Before I returned the rental Canon 70-200mm f/2.8L IS to Glazer’s (the same lens that I used for the Elijah Sussman concert), I took it for a spin on a short photo excursion to my neighborhood park. A few thoughts came to mind after using this lens:
- I agree with most photographers who have reviewed this lens: It’s HEAVY – noticeably heavier than its more affordable sibling, the 70-200mm f/4.
- I’m still trying to figure out how to best utilize the zoom range of this lens. The lens requires an approach to composition and perspective that is very different from the other lenses that I use. A lot of the shots that I took were subject-less or awkwardly composed because I didn’t understand how far away from my subjects I should be.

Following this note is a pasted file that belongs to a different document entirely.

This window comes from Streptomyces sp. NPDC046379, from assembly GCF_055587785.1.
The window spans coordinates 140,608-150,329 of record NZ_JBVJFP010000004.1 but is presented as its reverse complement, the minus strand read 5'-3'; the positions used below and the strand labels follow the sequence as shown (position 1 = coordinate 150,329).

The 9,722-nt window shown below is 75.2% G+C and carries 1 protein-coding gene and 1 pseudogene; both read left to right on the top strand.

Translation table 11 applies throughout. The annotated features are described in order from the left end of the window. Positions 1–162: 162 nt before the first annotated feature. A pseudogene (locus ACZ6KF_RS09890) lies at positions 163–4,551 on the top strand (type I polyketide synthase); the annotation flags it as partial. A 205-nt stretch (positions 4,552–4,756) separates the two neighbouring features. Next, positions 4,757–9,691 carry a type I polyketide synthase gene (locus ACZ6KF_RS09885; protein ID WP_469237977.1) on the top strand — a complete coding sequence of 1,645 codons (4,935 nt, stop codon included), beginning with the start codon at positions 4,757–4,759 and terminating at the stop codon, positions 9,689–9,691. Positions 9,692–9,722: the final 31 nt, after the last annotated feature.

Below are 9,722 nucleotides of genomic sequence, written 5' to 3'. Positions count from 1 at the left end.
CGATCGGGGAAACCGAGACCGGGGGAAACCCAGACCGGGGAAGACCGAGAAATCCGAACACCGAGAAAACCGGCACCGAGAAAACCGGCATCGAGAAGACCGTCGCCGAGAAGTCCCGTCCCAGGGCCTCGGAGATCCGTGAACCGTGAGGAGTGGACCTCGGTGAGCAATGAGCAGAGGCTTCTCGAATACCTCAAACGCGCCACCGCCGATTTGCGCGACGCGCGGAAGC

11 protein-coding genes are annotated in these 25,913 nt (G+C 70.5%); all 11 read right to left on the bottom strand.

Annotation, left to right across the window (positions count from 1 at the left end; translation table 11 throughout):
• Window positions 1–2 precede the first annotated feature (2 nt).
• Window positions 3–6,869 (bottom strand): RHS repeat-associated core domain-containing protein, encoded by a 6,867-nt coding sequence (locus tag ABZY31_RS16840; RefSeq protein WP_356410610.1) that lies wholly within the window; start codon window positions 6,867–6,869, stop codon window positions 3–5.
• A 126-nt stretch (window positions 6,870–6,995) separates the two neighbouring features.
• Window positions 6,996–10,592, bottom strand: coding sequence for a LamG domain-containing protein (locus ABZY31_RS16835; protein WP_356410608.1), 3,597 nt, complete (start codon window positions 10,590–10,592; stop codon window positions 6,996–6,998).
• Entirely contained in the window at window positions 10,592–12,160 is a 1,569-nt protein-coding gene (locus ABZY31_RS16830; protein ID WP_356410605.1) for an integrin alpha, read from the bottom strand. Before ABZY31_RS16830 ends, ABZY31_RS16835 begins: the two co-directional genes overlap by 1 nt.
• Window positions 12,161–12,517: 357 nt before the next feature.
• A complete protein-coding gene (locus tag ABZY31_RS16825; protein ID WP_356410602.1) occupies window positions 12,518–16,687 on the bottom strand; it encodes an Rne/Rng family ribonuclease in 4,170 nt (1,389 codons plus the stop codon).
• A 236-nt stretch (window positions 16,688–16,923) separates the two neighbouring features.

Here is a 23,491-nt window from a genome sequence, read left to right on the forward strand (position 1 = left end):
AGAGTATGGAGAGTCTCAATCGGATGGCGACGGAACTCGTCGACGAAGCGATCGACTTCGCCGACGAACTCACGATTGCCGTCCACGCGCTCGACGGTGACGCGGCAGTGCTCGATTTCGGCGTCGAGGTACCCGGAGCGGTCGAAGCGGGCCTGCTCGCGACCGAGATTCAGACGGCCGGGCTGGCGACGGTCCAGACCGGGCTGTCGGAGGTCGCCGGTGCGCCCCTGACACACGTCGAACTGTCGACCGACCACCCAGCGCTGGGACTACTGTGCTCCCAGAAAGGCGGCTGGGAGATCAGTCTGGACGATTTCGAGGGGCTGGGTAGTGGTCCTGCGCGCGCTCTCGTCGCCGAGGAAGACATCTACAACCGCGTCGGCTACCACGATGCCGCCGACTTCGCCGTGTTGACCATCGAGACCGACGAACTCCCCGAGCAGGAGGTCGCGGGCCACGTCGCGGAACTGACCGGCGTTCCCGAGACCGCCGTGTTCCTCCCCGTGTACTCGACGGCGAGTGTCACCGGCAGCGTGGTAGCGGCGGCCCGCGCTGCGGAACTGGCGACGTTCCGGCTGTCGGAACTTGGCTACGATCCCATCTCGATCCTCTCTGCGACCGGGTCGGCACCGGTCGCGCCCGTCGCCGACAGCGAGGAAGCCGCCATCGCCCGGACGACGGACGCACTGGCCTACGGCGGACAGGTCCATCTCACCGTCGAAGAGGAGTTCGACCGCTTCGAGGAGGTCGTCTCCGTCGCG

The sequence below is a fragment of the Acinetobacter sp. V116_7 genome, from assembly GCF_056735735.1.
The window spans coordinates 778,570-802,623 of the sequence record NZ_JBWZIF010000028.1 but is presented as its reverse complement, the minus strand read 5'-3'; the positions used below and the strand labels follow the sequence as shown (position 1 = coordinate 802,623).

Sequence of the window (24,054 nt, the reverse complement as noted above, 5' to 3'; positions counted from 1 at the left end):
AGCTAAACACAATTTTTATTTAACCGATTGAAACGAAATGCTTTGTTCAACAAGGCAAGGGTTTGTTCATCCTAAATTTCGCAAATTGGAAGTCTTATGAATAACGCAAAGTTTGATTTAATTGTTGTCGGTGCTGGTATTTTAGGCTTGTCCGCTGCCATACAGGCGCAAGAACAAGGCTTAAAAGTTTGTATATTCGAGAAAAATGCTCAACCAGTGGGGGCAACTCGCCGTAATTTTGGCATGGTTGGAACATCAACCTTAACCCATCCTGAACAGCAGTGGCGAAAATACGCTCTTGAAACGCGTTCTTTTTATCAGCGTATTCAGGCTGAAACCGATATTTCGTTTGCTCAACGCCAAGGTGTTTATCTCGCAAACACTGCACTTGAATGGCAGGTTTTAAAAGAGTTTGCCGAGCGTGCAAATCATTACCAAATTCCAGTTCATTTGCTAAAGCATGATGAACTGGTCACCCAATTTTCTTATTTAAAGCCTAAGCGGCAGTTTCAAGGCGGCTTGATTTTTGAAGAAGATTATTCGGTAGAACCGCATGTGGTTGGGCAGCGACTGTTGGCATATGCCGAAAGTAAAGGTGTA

- It’s too short to be effective for nature photography, but too long to be useful for any subject standing closer than five to six feet away from the photographer. It seems like this lens might useful for weddings, or any scenario in which you want close-up photos of medium-ranged subjects without interfering with them by standing too close.
- Sometimes you have to help the camera get a focus lock by manually focusing to the approximate distance of the subject before engaging the autofocus. This might have something to do with the fact that I’m using the older Canon 5D, with its outdated focusing and processing technology.
- Large lenses seem to make people nervous. Just ask the guy who threw rocks at me because he saw the lens pointed in his general direction. I can’t remember who said it, but the phrase that comes to mind is, “Your creepiness level is directly proportional to the length of your lens.”
- Produces beautiful images with crisp focus and very pleasant bokeh.